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The SEC is still lame

August 11, 2009

Don’t believe the hype about the new sense of “urgency” at the Securities and Exchange Commission.

The Wall Street Journal reports that the SEC’s recent string of enforcement actions against Bank of America, General Electric and former AIG chieftain Hank Greenberg is part of a new get tough campaign by SEC Chairman Mary Schapiro. But don’t believe it.

Settling investigations that are so old that the case files are getting green mold on them isn’t the sign of regulatory toughness. It’s simply an attempt by regulators to clean-up the docket so the litigation papers can be sent to cold storage.

Sure, the SEC gets some credit for moving quickly on the Merrill Lynch hidden bonus investigation. But the $33 million fine that Bank of America has agreed to pay to resolve the matter is chump change. And BofA CEO Ken Lewis has an incentive to settle, as he tries to sweep last year’s messy merger with Merrill under the rug.

But as US District Judge Jed Rakoff showed during a Monday court hearing, the SEC’s proposed $33 million settlement with BofA is nothing more than business as usual for the nation’s top securities cop. Rakoff got BofA’s lawyer to acknowledge that in agreeing to the settlement, the big bank doesn’t believe it did anything wrong in failing to disclose to investors that Merrill paid big bonsues to some of its employees.

The admission by BofA’s lawyer reveals a fundmental flaw in how the SEC goes about settling high profile cases. By allowing parties to pay a fine without “admitting or denying” the alleged regulatory offense, the SEC is nothing more than a collection agency.

It’s high time for the SEC in signature cases to require a bank, broker or rogue Wall Street executive to admit some liability before settling a civil enforcement action. And if that condition is a dealbreaker, then go ahead and sue ‘em.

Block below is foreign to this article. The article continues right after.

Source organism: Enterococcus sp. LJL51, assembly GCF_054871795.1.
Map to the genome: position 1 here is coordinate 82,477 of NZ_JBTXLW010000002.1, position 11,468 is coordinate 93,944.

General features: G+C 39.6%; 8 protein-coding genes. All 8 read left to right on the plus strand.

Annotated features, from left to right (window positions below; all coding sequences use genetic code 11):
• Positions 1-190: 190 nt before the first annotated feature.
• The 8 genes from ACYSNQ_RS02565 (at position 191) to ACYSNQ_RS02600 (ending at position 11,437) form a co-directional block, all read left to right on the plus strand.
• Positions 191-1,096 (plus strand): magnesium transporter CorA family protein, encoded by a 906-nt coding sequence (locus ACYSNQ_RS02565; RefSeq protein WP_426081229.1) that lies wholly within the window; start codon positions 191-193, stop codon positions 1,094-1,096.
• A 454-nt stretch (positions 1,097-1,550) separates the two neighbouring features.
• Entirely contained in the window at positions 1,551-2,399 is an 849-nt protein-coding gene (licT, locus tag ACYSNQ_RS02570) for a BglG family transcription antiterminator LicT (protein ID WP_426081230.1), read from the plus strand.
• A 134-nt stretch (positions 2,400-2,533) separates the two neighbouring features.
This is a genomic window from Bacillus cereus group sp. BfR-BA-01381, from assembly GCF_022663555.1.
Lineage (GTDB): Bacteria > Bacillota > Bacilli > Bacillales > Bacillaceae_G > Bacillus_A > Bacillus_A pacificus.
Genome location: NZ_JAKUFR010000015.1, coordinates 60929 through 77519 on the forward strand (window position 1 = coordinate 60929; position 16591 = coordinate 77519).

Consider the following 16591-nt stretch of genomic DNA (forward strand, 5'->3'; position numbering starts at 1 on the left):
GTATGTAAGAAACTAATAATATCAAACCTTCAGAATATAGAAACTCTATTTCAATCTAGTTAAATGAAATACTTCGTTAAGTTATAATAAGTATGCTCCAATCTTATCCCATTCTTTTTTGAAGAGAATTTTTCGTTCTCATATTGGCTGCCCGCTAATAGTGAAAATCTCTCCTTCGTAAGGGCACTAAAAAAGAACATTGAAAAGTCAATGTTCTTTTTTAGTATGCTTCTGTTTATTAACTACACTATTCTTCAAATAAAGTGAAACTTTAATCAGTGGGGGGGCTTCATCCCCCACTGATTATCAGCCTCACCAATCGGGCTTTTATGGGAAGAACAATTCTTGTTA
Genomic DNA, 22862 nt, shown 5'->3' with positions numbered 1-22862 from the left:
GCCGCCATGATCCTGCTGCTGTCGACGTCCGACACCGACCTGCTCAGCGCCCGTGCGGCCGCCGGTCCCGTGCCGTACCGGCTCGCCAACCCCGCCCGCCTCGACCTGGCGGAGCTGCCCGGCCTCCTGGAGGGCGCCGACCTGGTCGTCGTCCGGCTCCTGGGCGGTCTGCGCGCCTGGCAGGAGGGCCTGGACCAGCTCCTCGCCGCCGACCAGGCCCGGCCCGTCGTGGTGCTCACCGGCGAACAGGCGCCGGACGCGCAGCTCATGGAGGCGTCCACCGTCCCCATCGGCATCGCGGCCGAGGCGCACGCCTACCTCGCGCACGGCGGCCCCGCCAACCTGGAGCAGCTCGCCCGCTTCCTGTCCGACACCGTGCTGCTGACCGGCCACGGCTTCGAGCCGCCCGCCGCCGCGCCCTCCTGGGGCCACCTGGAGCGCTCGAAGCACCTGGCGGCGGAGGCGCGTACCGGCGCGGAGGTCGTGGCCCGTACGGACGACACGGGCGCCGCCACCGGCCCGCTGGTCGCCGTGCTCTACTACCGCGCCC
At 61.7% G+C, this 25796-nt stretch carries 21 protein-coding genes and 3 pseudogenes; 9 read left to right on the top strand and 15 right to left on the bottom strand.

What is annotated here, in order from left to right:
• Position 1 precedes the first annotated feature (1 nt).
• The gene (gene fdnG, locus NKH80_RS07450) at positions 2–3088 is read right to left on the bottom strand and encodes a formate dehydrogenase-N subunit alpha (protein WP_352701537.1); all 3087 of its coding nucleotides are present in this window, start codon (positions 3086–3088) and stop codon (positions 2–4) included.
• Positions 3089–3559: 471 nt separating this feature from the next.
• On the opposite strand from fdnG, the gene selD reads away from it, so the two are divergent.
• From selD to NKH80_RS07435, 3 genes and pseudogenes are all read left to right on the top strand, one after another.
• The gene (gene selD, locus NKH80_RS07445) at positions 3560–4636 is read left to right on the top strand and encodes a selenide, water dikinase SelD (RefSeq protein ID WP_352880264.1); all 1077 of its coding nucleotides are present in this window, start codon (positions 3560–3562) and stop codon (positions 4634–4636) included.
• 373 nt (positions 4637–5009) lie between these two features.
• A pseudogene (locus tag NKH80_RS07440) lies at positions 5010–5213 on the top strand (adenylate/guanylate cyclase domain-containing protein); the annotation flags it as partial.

Yes, the SEC may lose some of these cases at trial–largely because a big Wall Street bank can afford to mount an aggressive and costly legal defense. But I think most big banks will accept the SEC’s terms because the last thing these titans of capitalism want is a public trial in which everyone gets to see their dirty laundry.

The reason Wall Street banks and brokers often settle is to keep all those damaging emails and witness testimony out of the lime light. Do you really think Lewis and John Thain want to be forced to take the stand in federal court and submit themselves to hours of cross-examination?

If Schapiro wants to show she means business at the SEC, she can go back and get Bofa to admit to some wrongdoing as part of a settlement. And if that admission exposes the bank to shareholder liability that’s okay.

If we want Wall Street bankers to start changing their behavior, there has to be some real consequences for their misdeeds.

Comments

I could swear the new head of the SEC promised God and congress (though not in that order) that she was going to swing into action like her hair was on fire. Well, after this week’s settlement with BofA over Merrill’s bonuses, the closest her hair got to keeping that promise was probably a pretty strong smell of backroom cigar smoke. Thankfully, the settlement went before Judge Jed Rakoff for approval. There it hit a wall. Splat! Normally (under the well established protocol that defines the seamy conjoinment of Washington and Wall Street) this latest regulatory slap on the wrist should have whizzed right through regardless of what sort of dishonesty or fraud was involved. Normally a small fine is sufficient, but not this time. Judge Rakoff, unlike an alarming chunk of the nation he serves, thought “effectively lying” (in this case, to shareholders) was a pretty serious matter, especially since BofA wasn’t even required to admit wrongdoing. So it’s back to the smoke-filled room for BofA and the SEC. Anyone got a light?

Posted by Amandus Colver | Report as abusive
 

SEC is working for Maddoff

Posted by simon | Report as abusive
 

Yep; SEC used to be called “Eagle on the Street” (a book with that title was actually published). The only hope is a new financial products safety agency as recommended by E. Warren. It is worth remembering that the SEC was created because Wall St defeated the 1930s proposal to have B-Ds, exchanges, etc regulated by the FTC that had a reputation for strong regulation.

More bubbles, anyone?

Posted by Bill1944 | Report as abusive
 

OK, so we know all to be true. The $64 Billion question is how can the American people make a change?
As a former Madoff investor, I constantly see myself fighting the system that was put in place to protect us and all American Investors.
Can we make a difference and make a change? We know the problem exists, but do we know how to fix it?

Posted by Former Madoff Investor | Report as abusive
 

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